A Republic, If You Can Keep It (Part 3.5)

02 Nov

Our attitudes toward foreign policy have dramatically changed since the beginning of the century. From George Washington through Grover Cleveland, the accepted policy was to avoid entangling alliances. Although we spread our wings westward and southward as part of our manifest destiny, in the 19th Century we accepted the Monroe Doctrine notion that Europeans and Asians should stay out of our affairs in this hemisphere and we theirs. McKinley, Teddy Roosevelt, and the Spanish American War changed all of that. Our intellectual and political leaders at the turn of the last century brought into vogue the interventionist doctrine setting the stage for the past 100 years of global military activism.

From a century that once minded its own business, we now find ourselves with militarypersonnel in more than 130 different countries…. Nor only do we have troops spread to the four corners of the earth, we find Coast Guard Cutters in the Mediterranean and around the world, our FBI in any country we choose, and the CIA in places the Congress doesn’t even know about.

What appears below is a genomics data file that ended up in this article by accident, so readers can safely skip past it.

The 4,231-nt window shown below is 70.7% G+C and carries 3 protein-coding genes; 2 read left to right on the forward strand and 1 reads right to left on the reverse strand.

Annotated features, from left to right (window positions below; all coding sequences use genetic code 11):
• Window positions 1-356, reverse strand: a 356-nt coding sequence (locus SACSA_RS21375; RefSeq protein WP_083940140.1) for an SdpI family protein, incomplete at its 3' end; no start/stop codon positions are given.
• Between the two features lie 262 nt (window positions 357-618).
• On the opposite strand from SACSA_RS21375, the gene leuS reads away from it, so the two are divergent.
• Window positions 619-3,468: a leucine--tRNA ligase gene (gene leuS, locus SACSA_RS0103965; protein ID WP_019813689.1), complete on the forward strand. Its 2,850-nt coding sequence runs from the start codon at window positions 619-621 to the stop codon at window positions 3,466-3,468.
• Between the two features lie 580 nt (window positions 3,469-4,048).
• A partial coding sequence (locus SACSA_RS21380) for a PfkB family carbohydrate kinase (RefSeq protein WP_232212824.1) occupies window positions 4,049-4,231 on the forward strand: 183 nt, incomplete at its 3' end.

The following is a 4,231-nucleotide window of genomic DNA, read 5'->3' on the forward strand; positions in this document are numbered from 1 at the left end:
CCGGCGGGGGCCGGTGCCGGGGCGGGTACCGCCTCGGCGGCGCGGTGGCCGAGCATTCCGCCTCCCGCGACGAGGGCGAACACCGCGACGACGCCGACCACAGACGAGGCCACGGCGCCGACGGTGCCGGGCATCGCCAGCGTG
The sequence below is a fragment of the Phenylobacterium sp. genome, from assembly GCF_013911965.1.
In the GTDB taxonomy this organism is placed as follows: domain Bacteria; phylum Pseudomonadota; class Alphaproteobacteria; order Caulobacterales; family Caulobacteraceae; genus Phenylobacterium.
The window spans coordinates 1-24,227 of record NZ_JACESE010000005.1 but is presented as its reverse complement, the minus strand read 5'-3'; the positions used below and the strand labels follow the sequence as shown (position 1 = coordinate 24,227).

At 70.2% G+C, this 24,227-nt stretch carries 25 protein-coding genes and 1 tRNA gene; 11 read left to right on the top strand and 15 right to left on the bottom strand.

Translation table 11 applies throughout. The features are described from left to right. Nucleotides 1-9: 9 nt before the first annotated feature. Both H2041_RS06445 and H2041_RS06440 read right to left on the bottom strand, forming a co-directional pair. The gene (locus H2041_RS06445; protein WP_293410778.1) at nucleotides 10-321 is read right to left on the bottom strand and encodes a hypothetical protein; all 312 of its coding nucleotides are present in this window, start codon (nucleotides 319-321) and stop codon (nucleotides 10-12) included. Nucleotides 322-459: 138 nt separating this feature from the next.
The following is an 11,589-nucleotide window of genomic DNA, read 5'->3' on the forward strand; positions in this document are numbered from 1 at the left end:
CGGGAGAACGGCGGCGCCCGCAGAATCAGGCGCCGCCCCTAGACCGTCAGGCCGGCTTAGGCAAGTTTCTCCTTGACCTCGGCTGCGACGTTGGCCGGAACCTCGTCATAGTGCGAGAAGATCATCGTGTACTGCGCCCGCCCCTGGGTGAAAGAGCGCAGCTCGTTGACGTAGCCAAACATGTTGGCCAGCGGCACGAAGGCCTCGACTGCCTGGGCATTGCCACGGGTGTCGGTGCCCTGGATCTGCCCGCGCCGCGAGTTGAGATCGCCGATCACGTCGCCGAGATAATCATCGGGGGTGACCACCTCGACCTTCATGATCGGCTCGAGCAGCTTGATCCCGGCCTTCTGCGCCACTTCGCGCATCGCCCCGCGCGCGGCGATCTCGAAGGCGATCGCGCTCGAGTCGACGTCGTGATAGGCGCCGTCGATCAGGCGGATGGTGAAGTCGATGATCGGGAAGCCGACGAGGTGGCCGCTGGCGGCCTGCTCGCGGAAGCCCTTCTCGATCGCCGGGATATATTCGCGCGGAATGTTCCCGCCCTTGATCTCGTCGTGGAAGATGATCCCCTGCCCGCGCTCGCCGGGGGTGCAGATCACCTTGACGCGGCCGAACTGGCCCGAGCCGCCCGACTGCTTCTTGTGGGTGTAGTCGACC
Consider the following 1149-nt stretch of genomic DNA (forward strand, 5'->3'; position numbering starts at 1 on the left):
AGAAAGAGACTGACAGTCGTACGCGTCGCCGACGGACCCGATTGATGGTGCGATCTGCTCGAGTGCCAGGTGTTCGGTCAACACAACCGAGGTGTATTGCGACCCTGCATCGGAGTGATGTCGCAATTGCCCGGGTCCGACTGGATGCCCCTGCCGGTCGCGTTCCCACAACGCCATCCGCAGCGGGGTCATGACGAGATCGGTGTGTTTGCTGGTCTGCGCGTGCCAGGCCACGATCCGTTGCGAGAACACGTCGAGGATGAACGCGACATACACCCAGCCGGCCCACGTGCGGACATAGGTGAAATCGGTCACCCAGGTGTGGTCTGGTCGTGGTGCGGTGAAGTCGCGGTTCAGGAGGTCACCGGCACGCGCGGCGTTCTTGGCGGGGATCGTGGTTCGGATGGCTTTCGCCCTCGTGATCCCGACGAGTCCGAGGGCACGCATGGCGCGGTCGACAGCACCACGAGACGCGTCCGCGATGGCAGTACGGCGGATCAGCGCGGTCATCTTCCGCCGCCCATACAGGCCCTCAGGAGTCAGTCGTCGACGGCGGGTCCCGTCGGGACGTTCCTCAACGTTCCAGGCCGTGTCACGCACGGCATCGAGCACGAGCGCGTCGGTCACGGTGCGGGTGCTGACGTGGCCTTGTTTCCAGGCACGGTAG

…As we once had three branches of our government, the United Nations proudly uses its three branches, the World Bank, the IMF, and the World Trade Organization to work their will in this new era of globalism….

…Our commercial interests and foreign policy are no longer separate….

…A return tot he spirit of the Republic would mean that a draft would never be used and all able-bodied persons would be willing to volunteer in defense of their liberty. Without the willingness to do so, liberty cannot be saved. A conscripted army can never substitute for the willingness of freedom-loving Americans to defend their country out of their love for liberty.

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Posted by on November 2, 2008 in History, International, Military, Politics


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